After the world's governments began their above-ground nuclear weapons tests in the mid-1940s, radioactive particles made their way into the atmosphere, permanently tainting all modern steel production, making it challenging (or impossible) to build certain machines (such as those that measure radioactivity). As a result, we've a limited supply of something called "low-background steel," pre-war metal that oftentimes has to be harvested from ships sunk before the first detonation of a nuclear weapon, including those dating back to the Roman Empire.

Generative AI models are trained by using massive amounts of text scraped from the internet, meaning that the consumer adoption of generative AI has brought a degree of radioactivity to its own dataset. As more internet content is created, either partially or entirely through generative AI, the models themselves will find themselves increasingly inbred, training themselves on content written by their own models which are, on some level, permanently locked in 2023, before the advent of a tool that is specifically intended to replace content created by human beings.

This is a phenomenon that Jathan Sadowski calls "Habsburg AI," where "a system that is so heavily trained on the outputs of other generative AIs that it becomes an inbred mutant, likely with exaggerated, grotesque features." In reality, a Habsburg AI will be one that is increasingly more generic and empty, normalized into a slop of anodyne business-speak as its models are trained on increasingly-identical content.

LinkedIn, already a repository of empty-headed corpo-nonsense, already lets users write generate messages, profiles and job descriptions using AI, and anything you create using these generative features is immediately fed back into Azure's OpenAI models owned by its parent company Microsoft, which invested $10 billion in OpenAI in early 2023. While LinkedIn is yet to introduce fully-automated replies, Chrome extensions already exist to flood the platform with generic responses, feeding more genericisms into the mouth of Microsoft and OpenAI's models.

Generative AI also naturally aligns with the toxic incentives created by the largest platforms. Google's algorithmic catering to the Search Engine Optimization industry naturally benefits those who can spin up large amounts of "relevant" content rather than content created by humans. While Google has claimed that their upcoming "core" update will help promote "content for people and not to rank in search engines," it’s made this promise before, and I severely doubt anything meaningfully changes. After all, Google makes up more than 85% of all search traffic and pays Apple billions a year to make Google search the default on Apple devices.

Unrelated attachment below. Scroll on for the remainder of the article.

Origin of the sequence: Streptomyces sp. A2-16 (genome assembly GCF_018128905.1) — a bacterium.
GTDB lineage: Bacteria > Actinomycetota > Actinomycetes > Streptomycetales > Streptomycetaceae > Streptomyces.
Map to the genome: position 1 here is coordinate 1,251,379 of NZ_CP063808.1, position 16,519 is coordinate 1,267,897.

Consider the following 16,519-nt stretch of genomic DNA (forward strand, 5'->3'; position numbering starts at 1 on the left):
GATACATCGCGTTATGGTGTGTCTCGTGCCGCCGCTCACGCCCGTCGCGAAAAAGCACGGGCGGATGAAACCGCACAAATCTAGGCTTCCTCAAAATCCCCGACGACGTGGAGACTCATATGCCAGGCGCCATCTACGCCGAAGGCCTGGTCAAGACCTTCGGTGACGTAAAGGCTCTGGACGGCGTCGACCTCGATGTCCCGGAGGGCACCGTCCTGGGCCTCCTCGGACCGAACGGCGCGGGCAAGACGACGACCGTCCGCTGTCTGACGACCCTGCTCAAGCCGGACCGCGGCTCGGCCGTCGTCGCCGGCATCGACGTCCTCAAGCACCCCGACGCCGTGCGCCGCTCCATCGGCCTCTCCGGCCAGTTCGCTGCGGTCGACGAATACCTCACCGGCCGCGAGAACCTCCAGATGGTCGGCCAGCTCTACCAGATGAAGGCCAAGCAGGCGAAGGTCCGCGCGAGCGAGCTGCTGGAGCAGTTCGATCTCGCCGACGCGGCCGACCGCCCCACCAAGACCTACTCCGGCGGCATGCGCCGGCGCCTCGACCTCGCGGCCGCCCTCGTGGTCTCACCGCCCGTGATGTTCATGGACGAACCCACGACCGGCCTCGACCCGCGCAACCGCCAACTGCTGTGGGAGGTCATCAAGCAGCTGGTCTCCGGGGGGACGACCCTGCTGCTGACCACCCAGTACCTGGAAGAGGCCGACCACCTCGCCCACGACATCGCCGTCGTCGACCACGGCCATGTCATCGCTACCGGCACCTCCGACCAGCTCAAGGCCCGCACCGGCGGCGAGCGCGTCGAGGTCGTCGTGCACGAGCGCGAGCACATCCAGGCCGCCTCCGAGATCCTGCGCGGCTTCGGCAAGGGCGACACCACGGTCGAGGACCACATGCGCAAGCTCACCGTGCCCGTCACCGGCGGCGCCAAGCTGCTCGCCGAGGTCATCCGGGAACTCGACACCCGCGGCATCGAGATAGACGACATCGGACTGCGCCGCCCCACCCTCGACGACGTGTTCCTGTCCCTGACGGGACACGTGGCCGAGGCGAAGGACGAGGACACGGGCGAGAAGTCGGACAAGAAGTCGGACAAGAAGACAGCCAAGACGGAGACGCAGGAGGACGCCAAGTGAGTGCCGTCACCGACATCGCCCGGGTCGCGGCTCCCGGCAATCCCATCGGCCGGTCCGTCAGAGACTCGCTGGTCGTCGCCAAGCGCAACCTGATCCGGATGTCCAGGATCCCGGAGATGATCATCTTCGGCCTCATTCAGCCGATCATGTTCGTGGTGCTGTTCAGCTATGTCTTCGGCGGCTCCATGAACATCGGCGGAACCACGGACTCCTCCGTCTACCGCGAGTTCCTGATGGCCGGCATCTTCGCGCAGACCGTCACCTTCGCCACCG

And because these platforms were built to reward scale and volume far more often than quality, AI naturally rewards those who can find the spammiest ways to manipulate the algorithm. 404 Media reports that spammers are making thousands of dollars from TikTok's creator program by making "faceless reels" where AI-generated voices talk over spliced-together videos ripped from YouTube, and a cottage industry of automation gurus are cashing in by helping others flood Facebook, TikTok and Instagram with low-effort videos that are irresistible to algorithms.

Amazon's Kindle eBook platform has been flooded with AI-generated content that briefly dominated bestseller lists, forcing Amazon to limit authors to publishing three books a day. This hasn't stopped spammers from publishing awkward rewrites and summaries of other people's books, and because Amazon's policies don't outright ban AI-generated content, ChatGPT has become an inoperable cancer on the body of the publishing industry.

"Handmade" goods store Etsy has its own AI problem, with The Atlantic reporting last year that the platform was now pumped full of AI-generated art, t-shirts and mugs that, in turn, use ChatGPT to optimize listings to rank highly in Google search. As a profitable public company, Etsy has little incentive to change things, even if the artisanal products on the platform are being crowded out by generative art pasted on drop-shipped shirts. eBay, on the other hand, is leaning into the spam, offering tools to generate entire listings based on a single image using generative AI.